Innovation in Latin America: More Education and Funding are Needed
by Sami Zeinoun, MBA '12 (12/3/13)
The Johnson Graduate School of Management at Cornell partnered with the Council of the Americas to host a day long, “Innovation in Latin America” conference in New York City on October 16, 2013.
Panel speakers representing the financial services, information technology, and manufacturing industries addressed the progress in innovation in their respective businesses after an economic overview of the region was delivered.
Johnson Professor Lourdes Casanova began the series of panel discussions by sharing findings of a study on innovation in Latin America. Specifically, Professor Casanova studied the impact that public and private institutions have on innovation and compared the progress made in Latin American to fast growing nations such as India. From a government perspective, Professor Lourdes says that innovation is on the top of many countries’ agenda. Although governments in Latin America pass legislation that funds research and development, more private sector participation is needed. Compared to other regions in the world, Latin America has a low rate of investment relative to the region’s GDP. By contrast, India experiences similar issues in regard to infrastructure needs and power shortages and is a leader in information technology.
Latin America also has low graduation rates in engineering and science. Overwhelming bureaucracy in the political system also adds to the regions’ slower growth in innovation because firms find it difficult to secure patent protection for their technologies. Professor Casanova ended her presentation by encouraging more education, investment in infrastructure, and flexible policies.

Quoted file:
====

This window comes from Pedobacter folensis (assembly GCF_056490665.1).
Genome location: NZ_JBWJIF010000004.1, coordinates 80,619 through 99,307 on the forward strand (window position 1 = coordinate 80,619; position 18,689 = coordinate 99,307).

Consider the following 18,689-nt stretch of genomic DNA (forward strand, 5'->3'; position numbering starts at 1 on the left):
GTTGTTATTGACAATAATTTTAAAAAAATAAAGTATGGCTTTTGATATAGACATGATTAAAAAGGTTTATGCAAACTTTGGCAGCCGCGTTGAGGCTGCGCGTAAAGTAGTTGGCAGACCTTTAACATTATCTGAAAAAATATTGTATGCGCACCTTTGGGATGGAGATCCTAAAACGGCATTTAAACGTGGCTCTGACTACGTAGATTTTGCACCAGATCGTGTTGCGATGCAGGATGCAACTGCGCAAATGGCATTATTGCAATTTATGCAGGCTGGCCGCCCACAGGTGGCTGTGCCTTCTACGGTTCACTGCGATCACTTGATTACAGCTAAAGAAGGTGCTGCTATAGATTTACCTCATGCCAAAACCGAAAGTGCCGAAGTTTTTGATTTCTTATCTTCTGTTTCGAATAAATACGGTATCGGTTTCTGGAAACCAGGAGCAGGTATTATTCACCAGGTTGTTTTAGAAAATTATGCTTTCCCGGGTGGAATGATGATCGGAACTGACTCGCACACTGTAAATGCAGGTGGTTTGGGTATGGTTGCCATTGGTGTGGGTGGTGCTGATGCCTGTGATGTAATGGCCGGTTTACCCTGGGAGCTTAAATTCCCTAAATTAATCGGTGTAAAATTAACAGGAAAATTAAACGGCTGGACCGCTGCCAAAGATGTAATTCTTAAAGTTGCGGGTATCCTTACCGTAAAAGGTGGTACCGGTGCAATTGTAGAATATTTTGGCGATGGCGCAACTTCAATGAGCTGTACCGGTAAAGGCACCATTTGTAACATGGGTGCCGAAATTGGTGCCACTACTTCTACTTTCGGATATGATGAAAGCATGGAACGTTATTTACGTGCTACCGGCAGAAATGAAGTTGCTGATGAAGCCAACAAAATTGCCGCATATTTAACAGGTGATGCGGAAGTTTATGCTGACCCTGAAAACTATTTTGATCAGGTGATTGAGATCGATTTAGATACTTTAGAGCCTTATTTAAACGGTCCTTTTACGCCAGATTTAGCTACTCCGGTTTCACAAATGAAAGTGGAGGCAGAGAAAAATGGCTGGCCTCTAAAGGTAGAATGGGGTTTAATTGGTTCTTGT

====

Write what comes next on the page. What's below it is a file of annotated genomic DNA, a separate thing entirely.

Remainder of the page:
Ambassador Sandra Fuentes-Berain, the new Mexican Consul General in New York, continued by giving an account of Mexico’s economy and trade. Ambassador Fuentes provided statistics on trade with North America and on migration patterns of Mexicans. According to her presentation, Mexico is strong on manufacturing, and as a result has signed a record number of free trade agreements around the world. Although Latin America exports commodities to China, 80 percent of Mexico’s trade export is to the U.S. and Canada. Mexico’s dependence on foreign trade with North America is a future concern that can be mitigated by exporting more goods to Asia.
Also, according to her presentation, an estimated 1.2 million Mexicans currently reside in the tri-state area, with another 3 million in Chicago. The general consensus in terms of migration is that more Mexicans are stretching out from southern states to northern states. These migration patterns suggest closer ties between the two countries in the future.
Alberto Ramos, Head of Latin American Research at Goldman Sachs, shifted the conversation to the economics of Latin America as a whole. Mr. Ramos focused his attention on the impact that low savings and low investment rates have on Latin America. Inflation remains high in the region in part because of low savings and investment rates among consumers and companies. Trade is also low among Latin American countries. Trade represents a low percentage compared to the region’s GDP. Mr. Ramos suggests that governments form more regional trade deals, to boost savings and investment, and fewer large multi-lateral deals since those are more complex and time consuming to arrange.
Francisco Manrique, President of the Executive Council for Connect in Bogota, Colombia, shared his views on innovation in the IT sector. Mr. Manrique centered his thoughts around six points that move IT innovation forward: power, facilities, cash, skilled labor, cost, and ease of use. A lack of skilled labor and a shortage of Ph.D. programs in the region are a major hindrance on innovation judging by his six points. Mr. Manrique suggested that governments in the region send students abroad for advanced degrees and offer incentives for them to return and work in their native countries.
Mr. Manrique cited Vive Digital as a government sponsored program that exemplifies the six points that foster innovation. The Colombian government spent $2 billion on building an internet network, 8,000 kiosks, and 2 million laptops, all with the goal of giving the poor access to technology and content.
Overall, Mr. Manrique’s comments are consistent with Professor Casanova’s findings in that more education and funding are required to support innovation in Latin America.